There are major flaws in the logic, however, which suggest that this finding is substantially exaggerated if not flatly wrong.

•Data re the distribution of pretax income should be adjusted to reflect government benefits being paid to Americans in various categories via entitlement programs, welfare benefits and refundable tax credits. Democrats want to solve an inequality problem that doesn’t exist, Tim Worstall, Washington Examiner,
6/18/19.

The entire system of measurement being used is wrong. We're simply not counting all the things we already do to make America more equal, a particularly stupid place from which to start when we're trying to design policy to deal with however much of the problem still remains.

•In the Saez/Zucman study, corporate tax cuts were wholly attributed to shareholders. “This [adjustment] is crucial,” states Professor Blinder, “because most of the ultrarich earn their money from investments, not paychecks.” Tax cuts for the wealthy,
op. cit.

This ignores the possibility – nay likelihood – that corporate tax payments are viewed as a cost of doing business and a substantial portion thereof is passed on to consumers via selling prices. Who bears the burden of the corporate income tax? Gerald Prante, taxfoundation.org,
8/25/06.

A new report released Thursday by the Congressional Budget Office (CBO) estimated that for the corporate income tax in an open economy like the United States, workers could bear as high as 70 percent of the tax burden, while owners of capital would bear around 30 percent.

•Payroll tax payments were also taken into account by the study, even though these taxes represent a partial payment by the individuals concerned for government programs that benefit them personally. When it comes to bearing the general costs of the federal government, lower income workers have very little skin in the game. No rich Americans don’t pay lower tax rates than poor Americans, Andrew Wilford, federalist.com,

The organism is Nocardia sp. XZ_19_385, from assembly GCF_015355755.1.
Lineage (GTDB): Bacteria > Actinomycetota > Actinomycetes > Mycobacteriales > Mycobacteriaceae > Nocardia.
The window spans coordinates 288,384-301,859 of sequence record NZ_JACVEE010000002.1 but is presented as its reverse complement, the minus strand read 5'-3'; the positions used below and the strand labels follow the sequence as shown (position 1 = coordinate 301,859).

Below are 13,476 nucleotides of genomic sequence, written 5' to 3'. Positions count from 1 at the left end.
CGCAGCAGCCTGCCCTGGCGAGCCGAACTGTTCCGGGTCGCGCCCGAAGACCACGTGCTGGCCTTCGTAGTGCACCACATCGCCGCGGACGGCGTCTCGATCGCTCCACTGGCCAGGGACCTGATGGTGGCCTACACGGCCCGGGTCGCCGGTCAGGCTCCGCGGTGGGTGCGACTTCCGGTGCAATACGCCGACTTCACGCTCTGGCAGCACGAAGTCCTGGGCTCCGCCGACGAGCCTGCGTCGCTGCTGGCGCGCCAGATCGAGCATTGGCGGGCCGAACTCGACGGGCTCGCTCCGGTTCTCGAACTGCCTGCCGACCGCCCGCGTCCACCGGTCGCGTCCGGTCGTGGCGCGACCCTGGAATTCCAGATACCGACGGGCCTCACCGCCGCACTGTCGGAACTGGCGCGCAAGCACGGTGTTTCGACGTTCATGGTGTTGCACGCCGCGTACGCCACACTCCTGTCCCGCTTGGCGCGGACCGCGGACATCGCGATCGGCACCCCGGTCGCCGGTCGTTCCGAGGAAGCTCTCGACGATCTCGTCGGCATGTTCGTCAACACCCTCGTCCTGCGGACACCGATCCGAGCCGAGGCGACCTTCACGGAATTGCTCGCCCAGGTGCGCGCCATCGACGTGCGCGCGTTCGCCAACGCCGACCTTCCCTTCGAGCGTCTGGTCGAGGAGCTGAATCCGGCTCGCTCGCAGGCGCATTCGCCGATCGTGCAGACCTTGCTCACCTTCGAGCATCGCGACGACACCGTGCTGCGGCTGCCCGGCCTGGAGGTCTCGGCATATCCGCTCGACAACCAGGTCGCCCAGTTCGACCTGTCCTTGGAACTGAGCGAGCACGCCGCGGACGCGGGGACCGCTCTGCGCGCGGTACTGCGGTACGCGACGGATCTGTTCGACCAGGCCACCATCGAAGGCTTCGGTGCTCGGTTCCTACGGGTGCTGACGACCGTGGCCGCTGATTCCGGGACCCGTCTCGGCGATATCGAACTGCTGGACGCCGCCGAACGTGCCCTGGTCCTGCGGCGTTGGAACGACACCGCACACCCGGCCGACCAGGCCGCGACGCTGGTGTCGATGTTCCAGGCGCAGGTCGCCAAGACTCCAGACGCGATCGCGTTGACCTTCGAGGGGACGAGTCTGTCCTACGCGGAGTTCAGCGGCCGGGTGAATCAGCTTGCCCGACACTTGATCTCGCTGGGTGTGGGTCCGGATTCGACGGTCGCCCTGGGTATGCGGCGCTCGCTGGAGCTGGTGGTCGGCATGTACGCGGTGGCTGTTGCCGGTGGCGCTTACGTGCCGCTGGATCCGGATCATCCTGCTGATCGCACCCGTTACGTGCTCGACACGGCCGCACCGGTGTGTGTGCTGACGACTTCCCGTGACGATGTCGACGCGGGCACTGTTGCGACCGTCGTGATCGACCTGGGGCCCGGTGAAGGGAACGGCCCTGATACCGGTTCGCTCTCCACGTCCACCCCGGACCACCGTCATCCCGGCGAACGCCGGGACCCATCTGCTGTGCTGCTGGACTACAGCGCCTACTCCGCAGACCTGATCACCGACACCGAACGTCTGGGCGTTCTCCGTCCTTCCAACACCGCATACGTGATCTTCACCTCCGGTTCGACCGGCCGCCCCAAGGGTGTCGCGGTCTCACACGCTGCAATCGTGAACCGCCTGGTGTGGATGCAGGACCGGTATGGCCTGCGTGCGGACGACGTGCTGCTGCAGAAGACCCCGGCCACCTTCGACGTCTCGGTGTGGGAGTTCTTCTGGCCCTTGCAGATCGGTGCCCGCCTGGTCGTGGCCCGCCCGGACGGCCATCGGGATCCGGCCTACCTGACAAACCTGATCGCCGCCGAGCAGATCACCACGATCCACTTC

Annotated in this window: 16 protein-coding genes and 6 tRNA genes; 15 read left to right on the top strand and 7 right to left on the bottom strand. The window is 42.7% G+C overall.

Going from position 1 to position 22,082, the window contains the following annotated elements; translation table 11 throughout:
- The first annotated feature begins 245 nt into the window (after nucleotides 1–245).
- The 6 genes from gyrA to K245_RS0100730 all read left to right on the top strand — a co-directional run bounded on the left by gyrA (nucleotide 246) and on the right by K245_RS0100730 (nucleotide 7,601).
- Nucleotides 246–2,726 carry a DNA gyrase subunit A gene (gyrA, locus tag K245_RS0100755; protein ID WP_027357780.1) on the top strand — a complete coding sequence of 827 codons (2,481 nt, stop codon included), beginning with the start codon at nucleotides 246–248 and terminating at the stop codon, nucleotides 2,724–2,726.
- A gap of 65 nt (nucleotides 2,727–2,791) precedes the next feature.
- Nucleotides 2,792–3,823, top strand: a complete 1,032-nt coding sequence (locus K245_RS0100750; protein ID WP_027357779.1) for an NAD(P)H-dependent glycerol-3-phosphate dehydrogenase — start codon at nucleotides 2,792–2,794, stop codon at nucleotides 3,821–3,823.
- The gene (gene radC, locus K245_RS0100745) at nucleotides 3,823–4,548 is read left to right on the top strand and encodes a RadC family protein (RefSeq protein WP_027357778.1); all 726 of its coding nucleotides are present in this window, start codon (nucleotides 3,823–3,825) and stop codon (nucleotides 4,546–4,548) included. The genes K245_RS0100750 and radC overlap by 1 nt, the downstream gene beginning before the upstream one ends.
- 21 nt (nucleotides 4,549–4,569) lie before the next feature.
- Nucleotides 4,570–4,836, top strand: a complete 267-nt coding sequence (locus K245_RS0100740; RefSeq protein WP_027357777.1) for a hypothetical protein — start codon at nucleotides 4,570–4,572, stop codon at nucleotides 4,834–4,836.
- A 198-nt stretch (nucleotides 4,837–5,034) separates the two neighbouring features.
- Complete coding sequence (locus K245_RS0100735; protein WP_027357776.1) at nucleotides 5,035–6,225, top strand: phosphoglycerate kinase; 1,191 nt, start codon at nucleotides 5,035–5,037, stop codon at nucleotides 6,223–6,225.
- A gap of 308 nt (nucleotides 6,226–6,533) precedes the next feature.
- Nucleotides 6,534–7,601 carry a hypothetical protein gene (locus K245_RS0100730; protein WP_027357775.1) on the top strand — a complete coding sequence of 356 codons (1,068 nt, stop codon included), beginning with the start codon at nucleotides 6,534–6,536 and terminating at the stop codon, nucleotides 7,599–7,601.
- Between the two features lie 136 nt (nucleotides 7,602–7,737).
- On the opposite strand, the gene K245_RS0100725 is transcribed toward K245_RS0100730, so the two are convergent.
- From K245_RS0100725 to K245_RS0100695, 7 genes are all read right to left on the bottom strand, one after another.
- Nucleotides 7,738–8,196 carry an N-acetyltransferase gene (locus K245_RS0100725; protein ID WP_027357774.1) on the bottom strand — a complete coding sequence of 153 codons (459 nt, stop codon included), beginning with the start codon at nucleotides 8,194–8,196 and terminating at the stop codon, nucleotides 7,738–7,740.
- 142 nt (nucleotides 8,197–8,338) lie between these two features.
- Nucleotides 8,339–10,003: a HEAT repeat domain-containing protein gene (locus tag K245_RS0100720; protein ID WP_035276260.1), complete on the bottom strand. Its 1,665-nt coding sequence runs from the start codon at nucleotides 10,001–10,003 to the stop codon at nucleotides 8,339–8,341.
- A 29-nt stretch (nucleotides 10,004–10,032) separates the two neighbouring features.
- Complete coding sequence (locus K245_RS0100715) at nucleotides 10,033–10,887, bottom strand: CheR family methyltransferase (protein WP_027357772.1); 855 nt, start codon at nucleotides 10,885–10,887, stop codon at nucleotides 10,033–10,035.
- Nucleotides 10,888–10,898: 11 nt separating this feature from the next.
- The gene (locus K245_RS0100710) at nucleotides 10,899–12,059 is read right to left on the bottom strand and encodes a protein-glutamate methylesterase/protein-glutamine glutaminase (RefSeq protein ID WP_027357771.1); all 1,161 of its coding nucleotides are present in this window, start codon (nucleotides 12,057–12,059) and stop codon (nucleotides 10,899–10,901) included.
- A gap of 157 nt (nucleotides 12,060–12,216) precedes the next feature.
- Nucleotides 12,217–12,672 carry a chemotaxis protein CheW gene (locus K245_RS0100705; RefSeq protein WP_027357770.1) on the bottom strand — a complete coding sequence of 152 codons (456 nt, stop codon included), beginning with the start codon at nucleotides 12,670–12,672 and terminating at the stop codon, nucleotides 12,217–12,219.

11/4/19.

The most recent [Congressional Budget Office data [show] that the wealthiest 1 percent pay an average effective rate of 33.3 percent in federal taxes, while the bottom 20 percent pay just 1.7 percent. *** Saez and Zucman do include state- and local-level taxes in their analysis, which are, generally, more regressive than federal taxes—however, not nearly enough to make up the kind of gap that exists between their data and the CBO’s.

3. Economic effects – All tax levies transfer money from the private sector to the public sector, thereby reducing the funds available for consumption or business investment while increasing the funds available for government programs (some of which, of course, transfer funds back to designated beneficiaries for various purposes).

On a net basis, the private sector creates economic wealth while the government consumes wealth. Therefore, tax increases tend to slow the economy while tax cuts have the opposite effect. Supporters of the TCJA argued that the proposed tax cuts would give a big boost to the economy and thereby effectively pay for themselves (in terms of tax revenue collected) within a few years.

SAFE wasn’t entirely persuaded by such claims, particularly when it came to the individual tax cuts in the package, and it bothered us that the TCJA was so light on tax reform. After joining in an initial coalition letter (signed by 88 groups) in favor of tax cuts, we declined to support a second letter (signed by 40 groups).

Re business taxes, the proposed corporate tax rate of 20% looked fine – SAFE had used the same rate in the SimpleTax proposal – but where was the wholesale elimination of business tax preferences we had envisioned in 2010? (Further, as previously noted, many of the tax breaks that seemed to be on the chopping block would be stealthily restored in Feb. 2018.) Assessing Republican tax plan,
11/13/17.

Here’s a query for congressional Republicans: Is the Tax Cuts and Jobs Act the best you can do?

Still, we continue to have a positive feeling about the business tax cuts that were included in the TCJA because they have the potential to directly make funds available for productive US investments and/or distribution to US investors for reinvestment. The individual tax cuts (particularly in the case of lower income taxpayers), on the other hand, will initially serve to boost consumption of goods and services that may or may not be produced in the US.

In contrast, TCJA critics appear to view the reversal of corporate tax cuts and tax hikes for higher-income taxpayers as the top priority. See, e.g., Buttigieg calls for repealing corporate tax rate cut to pay for healthcare expansion, Cassidy Morrison, Washington Examiner,
10/21/19.